SSI: The WebMaster's Secret Weapon
by Jim Walker, Internetter.com Interactive
If you are an accomplished WebMaster or otherwise experienced user, you've probably heard about Server Side Includes. You might have even thought, "Sounds too difficult to setup...right?" Well, if you've never heard of Server Side Includes before, here's a definition from an excellent book by Manuel "Alberto" Ricart, called, "Apache Server Survival Guide," E-mail: email@example.com. I highly recommend this book for all Web Server aficionados."Server Side Includes (SSI), also known as Server Parsed HTML (SPML), provides a convenient way of performing server-side processing on an HTML file before it is sent to the client. SSI provides a set of dynamic features, such as including the current time or the last modification date of the HTML file without developing a CGI/PERL program that performs this function. SSI can be considered as a server-side scripting language."
If this description sounds a too bit technical for you, I'll paraphrase. Server Side Includes are the simplest, easiest way to generate dynamic web sites without any technical expertise of any sort.
Server Side Includes use simple HTML style commands you can add to your web page to either import a text page or run a CGI/PERL script before the page is served to the client (viewer of the page). If you can imagine a web page with an HTML table in the center, composed of four cells, each separate cell presenting the client with a different web page, or an executed CGI/PERL script, you can begin to see the power of the Server Side Include.
Before we get into how to use SSIs in your pages, here are a few disclaimers. If you have access to an Apache style server, first ask your administrator if SSIs are enabled. They are disabled by default. Due to the differences in server configurations, the exact commands described here may not work on your server. Contact your Web Server administrator for the exact commands used on your server.
With that out of the way, here are actual HTML page samples incorporating SSI:filename: ssihtml.shtml<HTML>
<TITLE>Server Side Includes HTML Sample</TITLE>
Example of a server side include inserting a block of text onto a Web
TITLE>Server Side Includes CGI Sample</TITLE>
Example of a server side include inserted a script on a Web page:
That is all there is to it. The first sample, ssihtml.shtml, prints the first line of text ("Example of a...") and adds the text or HTML in the insertpage1.html file to the page (ssihtml.html). This is completely transparent to the client.
The second sample prints the first line of text ("Example of a..."), then embeds whatever process executed from the myscript.cgi script to the page. Again, this is transparent to the client.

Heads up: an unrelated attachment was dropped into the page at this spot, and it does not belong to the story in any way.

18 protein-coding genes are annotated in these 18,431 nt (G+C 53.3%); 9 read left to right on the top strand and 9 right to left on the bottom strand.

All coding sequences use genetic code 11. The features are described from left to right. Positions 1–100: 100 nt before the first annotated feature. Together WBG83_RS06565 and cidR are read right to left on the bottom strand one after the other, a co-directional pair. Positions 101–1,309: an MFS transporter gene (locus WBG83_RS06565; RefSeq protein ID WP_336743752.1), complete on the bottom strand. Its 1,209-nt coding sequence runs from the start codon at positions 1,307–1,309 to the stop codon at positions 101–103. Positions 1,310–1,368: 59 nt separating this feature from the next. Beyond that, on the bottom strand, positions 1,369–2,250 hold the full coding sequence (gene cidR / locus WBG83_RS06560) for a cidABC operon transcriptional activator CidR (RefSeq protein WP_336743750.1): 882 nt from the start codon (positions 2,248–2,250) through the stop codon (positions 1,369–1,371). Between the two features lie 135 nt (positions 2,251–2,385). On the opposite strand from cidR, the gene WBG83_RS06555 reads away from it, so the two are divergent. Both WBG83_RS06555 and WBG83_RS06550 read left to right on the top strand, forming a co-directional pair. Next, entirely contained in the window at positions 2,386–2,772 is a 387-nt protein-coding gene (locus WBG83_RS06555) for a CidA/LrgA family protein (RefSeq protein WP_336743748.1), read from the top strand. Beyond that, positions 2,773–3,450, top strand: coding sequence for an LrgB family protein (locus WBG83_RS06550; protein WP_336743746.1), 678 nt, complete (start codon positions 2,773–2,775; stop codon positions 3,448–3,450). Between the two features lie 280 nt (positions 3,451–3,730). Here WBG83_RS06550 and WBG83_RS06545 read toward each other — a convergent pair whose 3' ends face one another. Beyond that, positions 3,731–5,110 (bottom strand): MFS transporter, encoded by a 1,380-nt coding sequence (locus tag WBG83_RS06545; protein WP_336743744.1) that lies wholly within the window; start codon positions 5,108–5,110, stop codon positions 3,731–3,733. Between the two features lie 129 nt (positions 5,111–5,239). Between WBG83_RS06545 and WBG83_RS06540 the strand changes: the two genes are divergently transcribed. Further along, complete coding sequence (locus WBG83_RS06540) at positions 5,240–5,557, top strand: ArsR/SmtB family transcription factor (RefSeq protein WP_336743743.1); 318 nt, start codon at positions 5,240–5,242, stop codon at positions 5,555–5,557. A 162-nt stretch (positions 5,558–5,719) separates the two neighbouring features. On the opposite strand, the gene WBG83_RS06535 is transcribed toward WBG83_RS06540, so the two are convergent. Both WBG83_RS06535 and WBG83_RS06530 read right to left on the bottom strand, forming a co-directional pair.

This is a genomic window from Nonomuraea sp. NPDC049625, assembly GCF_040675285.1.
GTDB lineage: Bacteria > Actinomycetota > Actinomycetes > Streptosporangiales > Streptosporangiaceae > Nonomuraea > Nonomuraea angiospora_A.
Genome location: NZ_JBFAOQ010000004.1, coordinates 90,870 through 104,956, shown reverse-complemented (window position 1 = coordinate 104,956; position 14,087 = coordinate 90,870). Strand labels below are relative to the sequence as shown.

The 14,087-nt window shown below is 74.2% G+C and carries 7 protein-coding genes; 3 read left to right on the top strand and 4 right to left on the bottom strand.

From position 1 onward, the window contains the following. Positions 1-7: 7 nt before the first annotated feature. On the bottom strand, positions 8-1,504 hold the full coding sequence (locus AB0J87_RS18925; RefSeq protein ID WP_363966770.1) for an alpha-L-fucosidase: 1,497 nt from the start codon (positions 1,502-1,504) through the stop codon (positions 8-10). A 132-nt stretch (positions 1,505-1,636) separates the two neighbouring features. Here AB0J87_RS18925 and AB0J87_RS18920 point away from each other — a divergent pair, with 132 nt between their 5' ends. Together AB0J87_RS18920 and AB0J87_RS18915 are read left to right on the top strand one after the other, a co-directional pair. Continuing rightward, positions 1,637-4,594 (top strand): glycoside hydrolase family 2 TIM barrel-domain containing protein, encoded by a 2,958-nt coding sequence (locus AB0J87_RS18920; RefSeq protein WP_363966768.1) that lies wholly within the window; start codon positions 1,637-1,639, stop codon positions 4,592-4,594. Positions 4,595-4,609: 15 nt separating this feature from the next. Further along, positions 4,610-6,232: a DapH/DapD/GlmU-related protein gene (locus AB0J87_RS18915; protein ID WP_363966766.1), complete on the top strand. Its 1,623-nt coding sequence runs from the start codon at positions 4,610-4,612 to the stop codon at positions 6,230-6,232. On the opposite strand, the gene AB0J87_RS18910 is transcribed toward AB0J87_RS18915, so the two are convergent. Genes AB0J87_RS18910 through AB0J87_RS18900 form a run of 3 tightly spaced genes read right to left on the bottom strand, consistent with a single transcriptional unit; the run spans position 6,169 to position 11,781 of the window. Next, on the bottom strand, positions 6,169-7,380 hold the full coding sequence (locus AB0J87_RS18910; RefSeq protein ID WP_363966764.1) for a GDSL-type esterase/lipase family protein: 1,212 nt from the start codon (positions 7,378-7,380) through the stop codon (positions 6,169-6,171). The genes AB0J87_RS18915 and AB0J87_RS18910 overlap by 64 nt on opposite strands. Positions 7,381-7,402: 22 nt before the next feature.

Server Side Includes can be tremendous time savers in large Web project. Consider the amount of time saved if every page on your 1000 page Web Site had the same footer and you needed to modify a graphic in that footer. Normally, you would have to go into each page to the do the modification (that is, if you are not using an elaborate HTML publishing program of course). Since you are now an expert in the use of SSI, you simply have to change one html file and all of the pages on your site are instantaneously changed for all to view (miraculous isn't it).
So you ask, "Why aren't more people using SSIs if it is so easy to set up?" Well, there are some caveats.1. First, many web servers require you to name your pages with the .shtml extension. This causes great heartache among some purists.
2. There are some security issues involved in the exec cmd call, so some servers have script execution turned off.
3. Extensive use of SSIs can effect server performance.
4. Most folks just haven't tried them.
There are additional advantages to using SSIs. SSIs allow some fairly advanced functions, such as, browser detection, CGI environment variables display and more. For Apache Servers, there is even an Extended SSI module (XSSI). This SSI enhancement allows for if-then-else statements, user-defined variables and other commands similar to those used in CGI/PERL scripts.
If you are interested in more information regarding SSIs, the following Sites provide some interesting reading:
- SSI sample page at Internetter.com Interactive: SSI Useage
- The column buttons on all pages at Internetter.com are served via SSIs.
- NCSA HTTPd Server Side Includes (SSI)
- Server-side Include Substituter. This script is meant to allow server-side include functionality without actually using server-side includes
- New Breed Software's SSI Page
With a little imagination, Server Side Includes give you the capability to create dynamic pages in little or no time, without any programming skills. Adding this weapon to your arsenal of design tricks may be all that's needed to beat out your competition in your next big project bid.
Jim Walker is the President of Internetter.com Interactive. His company is dedicated to providing the best possible design and Web hosting service on the planet. For dependability, professionalism and some of the highest Web Server speeds in the World today, see Internetter.com Interactive for more details.
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